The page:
Most cooks do something really dippy in the kitchen at least once in their lifetime. Well, I hope so, so I don’t have to feel quite so stupid. I’m good at spilling grains as I transfer them from bags to glass storage jars. I know I should use a plastic funnel to guide stuff into a jar but I don’t. It’s like one step too far (literally, one step to the drawer to get the funnel). I start pouring, then I get an itch somewhere and jiggle, or sneeze, or a breeze blows in or the phone rings and startles me … any manner of thing can happen to ensure some of the grains go on the bench (always with the drawer below open just a peep, annoyingly!), and down onto the floor. Tidy up time? 10 minutes. And wastage.
The other week I outdid my list of dumb things for the year; I blanched a whole cauliflower in a saucepan that was way too small to do the job properly. The reason? I couldn’t be bothered opening another cupboard and moving two pots. I wanted to blanch the cauliflower briefly before finishing it off with an oily spicy dressing. A good plan, except I chose the wrong pot. The trick with blanching a whole cauliflower is to put it stem down as the stem is denser then the florets and needs a longer, hotter bath. I plonked the cauli into the pot, and well, you can see: What an amateur! What a nutjob! An absolute failure! I could see the error of my ways immediately, but I pressed on, committed to the tiny pot. I then turned the cauliflower over, with lots of splashing of boiling water, a weighty waterlogged cauli and an unbalanced pot, to ensure the top part was blanched. A perilous manoeuvre I can tell you.
I store runny honey (flowing honey) in the fridge because if left in the pantry, it becomes a magnet for tiny, black six-legged things. The honey sets hard in the fridge and no longer pours. I took to removing the honey from the fridge about an hour before I needed it, then scooping out what was required and loosening it in a small dish in the microwave. That worked, but it was messy, and some wastage was involved. Lightbulb moment! The honey container was made of plastic; I would microwave the whole container to loosen the honey … not overheat it, no, no, I’m not the stupid, then pour out what I needed onto a tablespoon. The picture tells how that experiment went. It turns out I am that stupid.
Some of you will remember my poor lonely jacket-baked potato, the one that stayed undetected in the oven for a week and got recooked the next time I preheated the oven. That’s a mistake anyone can make, I think. I recommend having a good look in the oven when taking out jacket-baked potatoes, because the smell of recooking an old potato is not pleasant.
Folklore can catch you out, too. I burnt chocolate in a pot and it turned to cinder. I’m lucky it didn’t ignite, and I think that’s because the pot was an incredibly well made (and expensive) Italian saucepan. Dang. I had set the pan over a low heat. My husband called me out to the garden to show me something, then I started weeding, as you do. There was a glorious smell of chocolate in the air and I thought a neighbour was cooking a chocolate cake. Then I thought, silly buggers, they’ve burnt it. It eventually dawned on me that the smell was coming from my kitchen. Smoke was pouring out the window. Damn it, it was such a good pot, it was such a perfect day …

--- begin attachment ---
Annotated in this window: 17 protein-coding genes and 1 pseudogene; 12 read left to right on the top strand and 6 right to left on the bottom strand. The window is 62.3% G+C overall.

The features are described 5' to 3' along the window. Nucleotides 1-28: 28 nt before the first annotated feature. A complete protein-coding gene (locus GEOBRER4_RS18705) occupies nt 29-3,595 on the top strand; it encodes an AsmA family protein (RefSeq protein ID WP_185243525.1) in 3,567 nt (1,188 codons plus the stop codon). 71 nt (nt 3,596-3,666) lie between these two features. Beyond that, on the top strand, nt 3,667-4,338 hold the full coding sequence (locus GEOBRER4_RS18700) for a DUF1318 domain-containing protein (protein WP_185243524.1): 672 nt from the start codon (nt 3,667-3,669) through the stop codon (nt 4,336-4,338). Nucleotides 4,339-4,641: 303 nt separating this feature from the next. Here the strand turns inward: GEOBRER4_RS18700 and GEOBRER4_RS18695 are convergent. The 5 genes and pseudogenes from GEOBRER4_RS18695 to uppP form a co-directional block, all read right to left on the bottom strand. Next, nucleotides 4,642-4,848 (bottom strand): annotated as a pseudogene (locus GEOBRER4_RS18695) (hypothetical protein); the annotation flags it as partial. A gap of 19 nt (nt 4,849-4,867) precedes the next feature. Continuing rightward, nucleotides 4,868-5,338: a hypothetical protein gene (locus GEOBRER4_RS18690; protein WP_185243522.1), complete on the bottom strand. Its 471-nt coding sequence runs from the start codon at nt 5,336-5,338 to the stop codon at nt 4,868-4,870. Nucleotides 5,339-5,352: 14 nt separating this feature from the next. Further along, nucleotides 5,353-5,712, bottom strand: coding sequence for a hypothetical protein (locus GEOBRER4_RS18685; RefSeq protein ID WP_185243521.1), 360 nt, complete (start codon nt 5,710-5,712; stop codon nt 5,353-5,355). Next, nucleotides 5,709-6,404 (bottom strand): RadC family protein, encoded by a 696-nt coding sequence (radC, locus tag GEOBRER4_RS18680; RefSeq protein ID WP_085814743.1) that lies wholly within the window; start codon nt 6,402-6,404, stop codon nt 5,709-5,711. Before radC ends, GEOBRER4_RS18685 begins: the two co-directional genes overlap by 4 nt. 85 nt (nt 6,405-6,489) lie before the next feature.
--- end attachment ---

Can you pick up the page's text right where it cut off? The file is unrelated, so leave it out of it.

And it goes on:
No amount of soaking, scrubbing with baking soda or other miracle pot restorers helped. Then I read about the burial technique. I know, it sounds weird, and it is: you bury the pot in good soil (it doesn’t require compost Ha Ha!), and leave it for a month, or longer. The claim is that acids in the soil, or insects, soften or devour the charcoal crust. I had used this technique before with shells I had gathered from the beach; you bury them and the creatures crawl out and find a new life leaving the shells clean and much less stinky than if they remained living in them (and later, dying in them). It worked. The pot was less successful. It sort of worked, in fact remaining crust was able to be scoured out, leaving a stained but unpited pan. But it was the bottom of the pot that the process hadn’t helped. The copper base was warped, and it wouldn’t sit flat on an element. With kids, I got spooked, and the pot had to go on to a new life.
While I am talking about nearly burning the house down, I should mention my 40th birthday party. It was a big party, heaps of food and drink, and lots of lovely people. We put up a gazebo at the front of the house. That left the kitchen free of people instead of having them clutter up the space and stand in front of the fridge or dishwasher and you having to say, ‘excuse me’, again and again (that drives me nuts). I put two trays of beautiful brioche in the oven to warm through, put the timer on, and went out the front to enjoy myself. I couldn’t hear the timer with all the people arriving and the noise increasing by the minute. After quite some time a friend called me in a panic … smoke was pouring out of the oven. The brioche were on fire! TaIk about misunderstanding carbon sequestering! Oops. Double oops as there were no more brioche, so they were scratched from the menu. I had no choice but to leave them on the table to cool, and, well, they got photographed, and became quite the talking point. It was before phones and the internet, so they weren’t shared on social media but I am telling you now because I have a really good tip for helping prevent such disasters: don’t rely on the oven timer – as soon as you leave the room you won’t hear it – either use a small timer and keep it in your pocket so you will hear it or feel it vibrate, or use the timer on your phone and take your phone with you (a small timer is more discreet, and you do tend to put a phone down, so I recommend a small timer).
If you’ve got a dumb story, email me and I will share it. Not only will it make me feel less of a pillock, and give me a laugh, but it will give others a laugh, too.